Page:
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SAN FRANCISCO-The California Institute for Regenerative Medicine voted Wednesday to distribute $271 million to 12 institutions to build stem cell research facilities throughout California. The institutions have committed an additional $900 million to construct the facilities, build out the labs and attract the necessary faculty to conduct the research, all within the next 24 months.

To be built at public and private universities across the state, the research facilities will total nearly 800,000 sf. The accelerated construction schedule is expected to create thousands of construction jobs in an otherwise unstable economic climate.

The Institute was established in 2004 with the passage of Proposition 71, the California Stem Cell Research and Cures Initiative, and is funded through the sale of 30-year stem cell research bonds. The Institute was set up to distribute $3 billion in state funds for stem cell research to California universities and research institutions over 10 years.In 2005, 250 King St. in San Francisco was selected as the Institute’s headquarters. The city’s incentive package included free hotel and conference facilities, with architectural design services donated by Gensler and tenant improvements provided by Hathaway Dinwiddie. The building owner, Terry Francher, and the state Department of General Services executed the no-cost lease for the space.

The Institute’s Major Facilities Grant program was launched in August 2007. That fall, the Institute evaluated the scientific merit of 17 proposals and early in 2008 invited 12 institutions to advance to the second and final part of the application process. The proposals were then evaluated for the technical aspects of their building program and how their scientific program aligns with the CIRM’s objectives, and why the program represents a good value for California taxpayers’ investment.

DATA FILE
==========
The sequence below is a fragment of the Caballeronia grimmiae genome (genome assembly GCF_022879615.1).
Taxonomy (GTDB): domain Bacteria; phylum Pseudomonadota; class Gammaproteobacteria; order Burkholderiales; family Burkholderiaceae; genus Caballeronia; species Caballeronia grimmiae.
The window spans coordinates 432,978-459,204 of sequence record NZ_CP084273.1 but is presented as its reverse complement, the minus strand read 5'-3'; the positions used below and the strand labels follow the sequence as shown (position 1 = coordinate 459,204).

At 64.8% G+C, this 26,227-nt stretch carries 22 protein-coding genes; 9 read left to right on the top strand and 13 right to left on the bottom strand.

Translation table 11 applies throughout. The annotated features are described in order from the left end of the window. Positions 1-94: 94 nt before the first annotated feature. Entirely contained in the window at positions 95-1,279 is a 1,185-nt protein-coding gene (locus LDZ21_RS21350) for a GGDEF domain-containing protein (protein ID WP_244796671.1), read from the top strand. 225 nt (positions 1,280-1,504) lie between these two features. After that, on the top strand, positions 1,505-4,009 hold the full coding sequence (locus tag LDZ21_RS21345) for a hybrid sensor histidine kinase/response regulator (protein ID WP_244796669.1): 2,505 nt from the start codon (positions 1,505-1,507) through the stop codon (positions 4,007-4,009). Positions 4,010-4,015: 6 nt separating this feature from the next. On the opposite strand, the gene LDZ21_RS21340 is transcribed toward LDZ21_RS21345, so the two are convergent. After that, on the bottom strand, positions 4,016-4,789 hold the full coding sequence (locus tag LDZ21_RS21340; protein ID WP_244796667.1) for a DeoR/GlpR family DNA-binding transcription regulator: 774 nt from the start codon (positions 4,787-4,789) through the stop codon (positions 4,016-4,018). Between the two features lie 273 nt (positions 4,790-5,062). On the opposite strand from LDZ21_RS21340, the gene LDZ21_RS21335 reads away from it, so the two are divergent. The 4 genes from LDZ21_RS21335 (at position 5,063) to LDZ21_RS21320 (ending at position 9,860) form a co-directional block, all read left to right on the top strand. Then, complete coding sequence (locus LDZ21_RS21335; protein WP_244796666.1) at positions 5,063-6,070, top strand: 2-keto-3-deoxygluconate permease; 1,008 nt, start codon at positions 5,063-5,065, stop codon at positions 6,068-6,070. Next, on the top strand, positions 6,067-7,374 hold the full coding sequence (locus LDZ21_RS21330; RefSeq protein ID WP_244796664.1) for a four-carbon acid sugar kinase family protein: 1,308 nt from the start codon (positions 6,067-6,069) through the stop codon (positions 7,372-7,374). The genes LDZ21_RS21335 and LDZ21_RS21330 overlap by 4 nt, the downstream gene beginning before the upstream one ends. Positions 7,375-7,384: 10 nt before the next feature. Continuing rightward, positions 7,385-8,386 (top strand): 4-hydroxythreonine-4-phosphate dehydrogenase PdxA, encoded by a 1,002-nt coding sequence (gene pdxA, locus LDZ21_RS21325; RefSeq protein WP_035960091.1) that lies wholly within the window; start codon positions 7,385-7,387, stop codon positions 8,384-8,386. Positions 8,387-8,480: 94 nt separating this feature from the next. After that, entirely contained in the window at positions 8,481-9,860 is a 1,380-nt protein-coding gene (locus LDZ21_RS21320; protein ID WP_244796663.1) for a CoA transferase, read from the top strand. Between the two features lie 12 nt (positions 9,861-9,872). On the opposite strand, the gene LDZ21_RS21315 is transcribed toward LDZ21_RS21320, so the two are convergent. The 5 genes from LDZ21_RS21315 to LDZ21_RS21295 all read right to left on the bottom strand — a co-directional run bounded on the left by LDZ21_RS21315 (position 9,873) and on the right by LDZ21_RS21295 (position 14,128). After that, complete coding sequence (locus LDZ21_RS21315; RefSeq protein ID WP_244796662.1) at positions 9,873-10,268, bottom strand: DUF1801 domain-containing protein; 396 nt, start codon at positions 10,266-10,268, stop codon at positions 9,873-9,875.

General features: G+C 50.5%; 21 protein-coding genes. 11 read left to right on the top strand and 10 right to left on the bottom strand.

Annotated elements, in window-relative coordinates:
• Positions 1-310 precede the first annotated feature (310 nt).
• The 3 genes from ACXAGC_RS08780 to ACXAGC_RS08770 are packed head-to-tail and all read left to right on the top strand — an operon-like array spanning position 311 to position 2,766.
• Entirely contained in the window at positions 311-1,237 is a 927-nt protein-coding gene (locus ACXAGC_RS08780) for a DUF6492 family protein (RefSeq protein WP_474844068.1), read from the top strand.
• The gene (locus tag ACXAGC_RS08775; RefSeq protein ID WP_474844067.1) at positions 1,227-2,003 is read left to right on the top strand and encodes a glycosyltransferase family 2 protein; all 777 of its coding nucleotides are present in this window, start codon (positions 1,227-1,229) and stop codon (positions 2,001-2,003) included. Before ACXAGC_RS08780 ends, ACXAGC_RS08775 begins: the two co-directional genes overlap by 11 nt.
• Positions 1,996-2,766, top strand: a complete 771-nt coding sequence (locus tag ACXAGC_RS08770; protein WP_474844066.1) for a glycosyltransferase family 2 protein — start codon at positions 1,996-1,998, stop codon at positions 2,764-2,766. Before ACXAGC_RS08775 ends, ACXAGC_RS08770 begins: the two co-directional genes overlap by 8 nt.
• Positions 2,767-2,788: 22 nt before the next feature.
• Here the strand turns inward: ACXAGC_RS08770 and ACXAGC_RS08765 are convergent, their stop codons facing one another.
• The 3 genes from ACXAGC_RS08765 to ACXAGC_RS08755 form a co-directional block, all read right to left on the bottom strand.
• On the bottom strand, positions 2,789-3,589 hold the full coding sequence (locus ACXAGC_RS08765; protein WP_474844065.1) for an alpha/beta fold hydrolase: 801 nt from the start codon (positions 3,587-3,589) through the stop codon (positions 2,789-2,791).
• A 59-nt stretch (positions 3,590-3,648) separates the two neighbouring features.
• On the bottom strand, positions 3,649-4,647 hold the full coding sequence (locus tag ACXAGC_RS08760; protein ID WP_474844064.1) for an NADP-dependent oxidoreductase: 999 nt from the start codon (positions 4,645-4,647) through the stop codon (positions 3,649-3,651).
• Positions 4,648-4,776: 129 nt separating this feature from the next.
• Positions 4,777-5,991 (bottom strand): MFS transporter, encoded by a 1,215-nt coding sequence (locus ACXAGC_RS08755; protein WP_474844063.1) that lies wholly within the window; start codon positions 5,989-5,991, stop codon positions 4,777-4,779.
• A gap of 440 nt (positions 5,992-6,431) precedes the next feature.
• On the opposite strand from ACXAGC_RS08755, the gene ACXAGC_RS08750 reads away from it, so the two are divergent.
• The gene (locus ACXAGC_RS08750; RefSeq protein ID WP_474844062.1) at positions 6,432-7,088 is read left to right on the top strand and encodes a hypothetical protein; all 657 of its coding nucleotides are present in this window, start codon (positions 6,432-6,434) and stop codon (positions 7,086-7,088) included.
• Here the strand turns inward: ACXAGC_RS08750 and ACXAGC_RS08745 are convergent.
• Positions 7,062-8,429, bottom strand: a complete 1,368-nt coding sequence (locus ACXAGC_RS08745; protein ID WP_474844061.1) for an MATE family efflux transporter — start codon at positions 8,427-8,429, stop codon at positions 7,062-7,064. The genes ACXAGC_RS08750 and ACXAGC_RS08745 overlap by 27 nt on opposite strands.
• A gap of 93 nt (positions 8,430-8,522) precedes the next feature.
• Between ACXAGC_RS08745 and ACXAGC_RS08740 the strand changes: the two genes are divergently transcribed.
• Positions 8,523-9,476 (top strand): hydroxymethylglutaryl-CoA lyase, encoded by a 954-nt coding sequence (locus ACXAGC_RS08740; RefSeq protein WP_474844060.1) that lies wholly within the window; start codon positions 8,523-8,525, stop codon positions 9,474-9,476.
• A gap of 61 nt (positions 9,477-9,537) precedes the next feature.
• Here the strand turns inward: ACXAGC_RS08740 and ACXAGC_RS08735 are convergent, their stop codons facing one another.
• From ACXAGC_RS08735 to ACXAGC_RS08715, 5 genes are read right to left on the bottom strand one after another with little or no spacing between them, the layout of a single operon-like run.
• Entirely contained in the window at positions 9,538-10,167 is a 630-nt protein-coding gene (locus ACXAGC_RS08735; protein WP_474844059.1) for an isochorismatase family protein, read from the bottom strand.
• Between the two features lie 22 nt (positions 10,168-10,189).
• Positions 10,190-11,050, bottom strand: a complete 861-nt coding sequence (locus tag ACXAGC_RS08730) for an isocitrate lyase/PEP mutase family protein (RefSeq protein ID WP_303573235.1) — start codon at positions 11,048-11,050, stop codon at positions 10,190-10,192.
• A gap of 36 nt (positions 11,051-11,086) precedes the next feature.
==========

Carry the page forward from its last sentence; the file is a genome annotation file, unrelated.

The 12 institutions had originally requested $336 million in funding from CIRM. CIRM scored each proposal on set criteria and then reduced each institution’s request by the percentage their score was below 100. To help reduce the funding gap, CIRM offered the institutions the opportunity to receive their award this summer, minus 9%, rather than two years from now at project completion as was initially contemplated. Eight institutions decided to take the award now.

To be built specifically for stem cell research, the buildings are expected to be a draw for researchers outside California whose work is hindered by the lack of federal support. Indeed, researchers working with human embryonic stem cells are restricted from using federally funded facilities or equipment in any work with stem cell lines created after Aug. 9, 2001.

Stanford University received the Institute’s biggest award, $43.57 million, which it will combine with $156.4 million from donors and university coffers to build a four-floor, 200,000-sf building to be located on the south side of the medical school along Campus Drive. Designed by Zimmer Gunsul Frasca, it will bring together under a single roof researchers working with adult, embryonic, cancer and reprogrammed stem cells that currently are spread between buildings on campus and an off-campus satellite lab.

The University of California at San Francisco will receive approximately $34.9 million from the Institute. It will combine the grant it with $100 million from its own coffers to construct a 74,000-sf building off Medical Center Way on its Parnassus campus, which has not seen a new research facility since the mid-1960s. The building is being designed by Rafael Viñoly of New York.

Nine other state universities received grants from the Institute, as well as Buck Institute for Age Research and the San Diego Consortium for Regenerative Medicine. The facilities grants mark CIRM’s sixth round of funding. Previous grants have gone to postdoctoral researchers, scientists just starting stem cell projects, established stem cell researchers, new faculty and shared research spaces.

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